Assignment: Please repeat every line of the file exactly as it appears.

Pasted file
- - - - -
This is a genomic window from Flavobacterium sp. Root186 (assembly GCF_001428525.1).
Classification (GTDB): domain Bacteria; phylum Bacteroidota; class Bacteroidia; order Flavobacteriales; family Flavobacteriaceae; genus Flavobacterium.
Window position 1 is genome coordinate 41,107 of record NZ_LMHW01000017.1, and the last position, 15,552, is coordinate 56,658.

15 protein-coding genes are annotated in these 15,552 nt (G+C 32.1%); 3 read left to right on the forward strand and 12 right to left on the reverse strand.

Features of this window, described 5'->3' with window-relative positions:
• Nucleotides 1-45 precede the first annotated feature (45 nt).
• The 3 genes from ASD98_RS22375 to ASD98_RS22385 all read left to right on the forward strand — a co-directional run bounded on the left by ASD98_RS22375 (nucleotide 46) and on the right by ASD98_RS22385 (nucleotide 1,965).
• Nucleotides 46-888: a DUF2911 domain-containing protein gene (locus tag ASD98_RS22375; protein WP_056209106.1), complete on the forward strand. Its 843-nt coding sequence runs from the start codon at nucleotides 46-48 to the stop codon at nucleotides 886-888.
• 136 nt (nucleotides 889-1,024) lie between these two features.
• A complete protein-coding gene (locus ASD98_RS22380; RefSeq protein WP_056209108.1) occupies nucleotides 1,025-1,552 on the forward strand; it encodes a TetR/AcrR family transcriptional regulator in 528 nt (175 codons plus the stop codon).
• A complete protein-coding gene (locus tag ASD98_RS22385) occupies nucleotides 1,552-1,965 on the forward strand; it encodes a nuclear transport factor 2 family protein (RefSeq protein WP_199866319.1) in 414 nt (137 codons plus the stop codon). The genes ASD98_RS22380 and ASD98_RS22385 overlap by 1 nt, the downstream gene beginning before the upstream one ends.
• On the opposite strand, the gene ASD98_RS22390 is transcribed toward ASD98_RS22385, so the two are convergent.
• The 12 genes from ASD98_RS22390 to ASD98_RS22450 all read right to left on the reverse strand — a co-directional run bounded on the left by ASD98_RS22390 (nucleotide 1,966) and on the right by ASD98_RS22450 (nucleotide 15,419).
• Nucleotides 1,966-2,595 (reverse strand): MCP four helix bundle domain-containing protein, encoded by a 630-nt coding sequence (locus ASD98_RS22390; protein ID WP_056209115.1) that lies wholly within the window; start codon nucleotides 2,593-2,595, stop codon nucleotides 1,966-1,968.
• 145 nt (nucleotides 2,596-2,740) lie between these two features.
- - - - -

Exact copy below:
This is a genomic window from Flavobacterium sp. Root186 (assembly GCF_001428525.1).
Classification (GTDB): domain Bacteria; phylum Bacteroidota; class Bacteroidia; order Flavobacteriales; family Flavobacteriaceae; genus Flavobacterium.
Window position 1 is genome coordinate 41,107 of record NZ_LMHW01000017.1, and the last position, 15,552, is coordinate 56,658.

15 protein-coding genes are annotated in these 15,552 nt (G+C 32.1%); 3 read left to right on the forward strand and 12 right to left on the reverse strand.

Features of this window, described 5'->3' with window-relative positions:
• Nucleotides 1-45 precede the first annotated feature (45 nt).
• The 3 genes from ASD98_RS22375 to ASD98_RS22385 all read left to right on the forward strand — a co-directional run bounded on the left by ASD98_RS22375 (nucleotide 46) and on the right by ASD98_RS22385 (nucleotide 1,965).
• Nucleotides 46-888: a DUF2911 domain-containing protein gene (locus tag ASD98_RS22375; protein WP_056209106.1), complete on the forward strand. Its 843-nt coding sequence runs from the start codon at nucleotides 46-48 to the stop codon at nucleotides 886-888.
• 136 nt (nucleotides 889-1,024) lie between these two features.
• A complete protein-coding gene (locus ASD98_RS22380; RefSeq protein WP_056209108.1) occupies nucleotides 1,025-1,552 on the forward strand; it encodes a TetR/AcrR family transcriptional regulator in 528 nt (175 codons plus the stop codon).
• A complete protein-coding gene (locus tag ASD98_RS22385) occupies nucleotides 1,552-1,965 on the forward strand; it encodes a nuclear transport factor 2 family protein (RefSeq protein WP_199866319.1) in 414 nt (137 codons plus the stop codon). The genes ASD98_RS22380 and ASD98_RS22385 overlap by 1 nt, the downstream gene beginning before the upstream one ends.
• On the opposite strand, the gene ASD98_RS22390 is transcribed toward ASD98_RS22385, so the two are convergent.
• The 12 genes from ASD98_RS22390 to ASD98_RS22450 all read right to left on the reverse strand — a co-directional run bounded on the left by ASD98_RS22390 (nucleotide 1,966) and on the right by ASD98_RS22450 (nucleotide 15,419).
• Nucleotides 1,966-2,595 (reverse strand): MCP four helix bundle domain-containing protein, encoded by a 630-nt coding sequence (locus ASD98_RS22390; protein ID WP_056209115.1) that lies wholly within the window; start codon nucleotides 2,593-2,595, stop codon nucleotides 1,966-1,968.
• 145 nt (nucleotides 2,596-2,740) lie between these two features.